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Today's Opinions

  • We all must work to prevent child abuse

    Last week, two people were charged with murder in the death of David Stuart, who suffered horrific abuse as a toddler here in Brunswick County.

    Each was arrested almost 21 years to the day the boy was first taken to an area hospital to be treated for his massive injuries, including broken legs, puncture wounds and bruises, brain damage that robbed him of the ability to speak and left him with partial sight, and burns that disfigured his genitals.

  • County’s child poverty rate is alarming, unethical

    Reasonable people understand children

    are not responsible for the conditions into which they are born: healthy or diseased, wealthy or poor, cherished or forgotten.

    The most recent report released March 28 by NC Child shows more than half — 55.4 percent — of Brunswick County children continue to live in “poor or near poor” homes.

    Myriad studies and ample research has shown us how important it is to nurture children, especially early in their development.

  • Exercise patience, caution in traffic with road projects, tourists

    According to the North Carolina Department of Transportation, at least five road construction projects are under way in Brunswick County, including installation of the newest roundabout at Ocean Isle Beach Road SW, Causeway Drive and Beach Drive SW in Ocean Isle Beach. Crews are working to complete it by Memorial Day, the unofficial kickoff of our tourist season.

    Just days after the official start of spring, NCDOT announced a rehabilitation project for the G.V. Barbee Bridge in Oak Island will begin in September and continue through May 2019.

  • Offshore drilling resolution failure is a stand against citizens

    For months, an overwhelming majority of the electorate who voiced opinions about seismic testing and offshore drilling emphatically and repeatedly stated their objections to both.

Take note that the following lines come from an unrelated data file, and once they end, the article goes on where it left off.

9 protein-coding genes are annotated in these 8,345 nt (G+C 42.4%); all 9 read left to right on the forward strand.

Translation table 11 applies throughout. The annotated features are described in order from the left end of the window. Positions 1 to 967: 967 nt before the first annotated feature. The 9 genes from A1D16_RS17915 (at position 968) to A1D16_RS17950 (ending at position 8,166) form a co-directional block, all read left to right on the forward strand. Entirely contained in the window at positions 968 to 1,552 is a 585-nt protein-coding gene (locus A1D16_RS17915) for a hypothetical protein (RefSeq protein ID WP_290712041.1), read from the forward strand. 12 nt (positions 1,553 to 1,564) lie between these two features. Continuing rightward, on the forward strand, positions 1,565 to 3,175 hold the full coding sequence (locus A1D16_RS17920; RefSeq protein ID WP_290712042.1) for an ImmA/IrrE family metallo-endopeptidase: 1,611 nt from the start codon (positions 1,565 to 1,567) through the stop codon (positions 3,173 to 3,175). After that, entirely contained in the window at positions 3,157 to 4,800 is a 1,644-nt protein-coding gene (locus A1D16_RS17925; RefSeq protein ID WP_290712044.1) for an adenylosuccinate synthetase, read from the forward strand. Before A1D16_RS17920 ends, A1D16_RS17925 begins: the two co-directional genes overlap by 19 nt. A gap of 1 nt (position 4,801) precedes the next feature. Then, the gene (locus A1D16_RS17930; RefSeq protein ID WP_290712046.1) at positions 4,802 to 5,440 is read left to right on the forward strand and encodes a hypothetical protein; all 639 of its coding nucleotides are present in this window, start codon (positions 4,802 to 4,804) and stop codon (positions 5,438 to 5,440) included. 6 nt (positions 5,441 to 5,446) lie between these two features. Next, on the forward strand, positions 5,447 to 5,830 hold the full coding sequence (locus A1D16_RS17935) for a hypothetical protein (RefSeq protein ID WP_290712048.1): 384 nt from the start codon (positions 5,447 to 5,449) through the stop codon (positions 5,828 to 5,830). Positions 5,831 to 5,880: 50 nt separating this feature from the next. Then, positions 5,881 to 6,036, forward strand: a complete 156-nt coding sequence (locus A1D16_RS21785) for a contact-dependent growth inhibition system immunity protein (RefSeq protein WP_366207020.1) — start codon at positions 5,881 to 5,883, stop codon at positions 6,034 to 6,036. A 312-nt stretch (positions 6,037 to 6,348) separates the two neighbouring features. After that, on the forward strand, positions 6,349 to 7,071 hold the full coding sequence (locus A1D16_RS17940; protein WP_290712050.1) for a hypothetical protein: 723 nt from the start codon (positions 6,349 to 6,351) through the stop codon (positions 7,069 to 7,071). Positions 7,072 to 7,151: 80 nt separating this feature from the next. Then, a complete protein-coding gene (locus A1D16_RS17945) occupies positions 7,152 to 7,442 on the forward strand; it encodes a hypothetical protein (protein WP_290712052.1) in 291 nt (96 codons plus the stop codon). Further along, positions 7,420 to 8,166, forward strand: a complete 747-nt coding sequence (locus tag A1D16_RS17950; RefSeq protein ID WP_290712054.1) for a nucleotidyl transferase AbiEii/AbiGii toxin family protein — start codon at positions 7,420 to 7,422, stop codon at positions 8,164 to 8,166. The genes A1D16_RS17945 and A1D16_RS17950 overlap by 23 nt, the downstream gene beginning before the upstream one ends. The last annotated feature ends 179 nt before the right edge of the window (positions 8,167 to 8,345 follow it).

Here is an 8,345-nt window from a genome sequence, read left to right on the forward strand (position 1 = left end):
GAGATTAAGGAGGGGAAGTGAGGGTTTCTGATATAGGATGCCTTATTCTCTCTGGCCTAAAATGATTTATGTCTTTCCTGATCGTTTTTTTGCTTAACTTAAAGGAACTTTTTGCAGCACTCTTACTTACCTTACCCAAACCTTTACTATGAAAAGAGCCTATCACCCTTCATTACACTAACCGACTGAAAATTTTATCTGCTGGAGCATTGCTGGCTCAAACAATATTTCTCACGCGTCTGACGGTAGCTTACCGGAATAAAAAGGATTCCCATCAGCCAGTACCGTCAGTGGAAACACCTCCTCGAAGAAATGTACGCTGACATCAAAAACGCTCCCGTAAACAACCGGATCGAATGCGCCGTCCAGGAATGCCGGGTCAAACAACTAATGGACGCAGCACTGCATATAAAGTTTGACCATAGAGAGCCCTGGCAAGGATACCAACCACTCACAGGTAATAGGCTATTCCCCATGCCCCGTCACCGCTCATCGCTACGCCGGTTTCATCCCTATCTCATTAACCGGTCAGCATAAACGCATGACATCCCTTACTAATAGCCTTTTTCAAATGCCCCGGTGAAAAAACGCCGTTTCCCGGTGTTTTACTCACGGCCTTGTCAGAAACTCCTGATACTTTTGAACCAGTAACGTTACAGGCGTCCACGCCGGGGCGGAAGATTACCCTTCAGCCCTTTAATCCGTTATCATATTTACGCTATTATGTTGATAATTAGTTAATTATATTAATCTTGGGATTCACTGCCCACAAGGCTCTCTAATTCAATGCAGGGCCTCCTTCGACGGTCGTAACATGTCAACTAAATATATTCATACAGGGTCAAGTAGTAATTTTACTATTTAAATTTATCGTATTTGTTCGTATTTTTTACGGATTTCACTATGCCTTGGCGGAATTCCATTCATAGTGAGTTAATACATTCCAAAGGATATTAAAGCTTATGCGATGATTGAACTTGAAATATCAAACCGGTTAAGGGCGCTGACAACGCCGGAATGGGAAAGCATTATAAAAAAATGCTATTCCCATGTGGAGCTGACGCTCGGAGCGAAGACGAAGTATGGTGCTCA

In response, Brunswick County commissioners in January reversed a July 6, 2015, resolution that endorsed state and federal government steps to allow for these activities along the Atlantic coast.

  • Sunset Beach’s updated cabana ordinance confounds

    Sunset Beach Town Council members are within their rights to restrict beach cabanas as they see fit on behalf of the citizens they are elected to serve.

    But their March 5 vote to prohibit commercial cabana vendors and rental enterprises from erecting or removing cabanas for customers on the beach leaves too many residents, vacationers and business owners scratching their heads ... again.

    Some still argue that cabanas are not only unsightly, but also take up too much real estate on Sunset Beach, the smallest of Brunswick County’s beaches.

  • Demand and protect government openness

    Carolina Shores hosted a Sunshine Week open house Tuesday morning at town hall, just as it has for the past several years.

    Sunshine Week, observed this year March 11-17, is an annual national initiative launched by the American Society of News Editors to educate the public about the importance of open government.

    Here in the Tar Heel State, there are two sunshine laws: its open meetings law and its public records law.

  • How we report on our local candidates for office

    The filing period is over for the May 8 primary and Nov. 6 general election. Filing for county Soil & Water District candidates begins at noon Monday, June 11, and is open until noon Friday, July 6, while filing for judicial candidates begins Monday, June 18, and is open until Friday, June 29. These elections are held during the general election Nov. 6.

    But we felt it appropriate to review now how the Beacon covers news about candidates.

    The Beacon does not endorse candidates. That practice will not change this year.

  • Proposed insurance rate hikes threaten county

    Brunswick County’s population continues to boom, spurring economic development efforts and fueling new businesses while also prompting infrastructure improvement plans to meet growth.

    Two recent requests by the North Carolina Rate Bureau threaten to bring it all to an abrupt halt.

    The bureau, which represents all companies writing property insurance in the state, filed notice in November asking for a statewide average increase in homeowners insurance rates for 2018.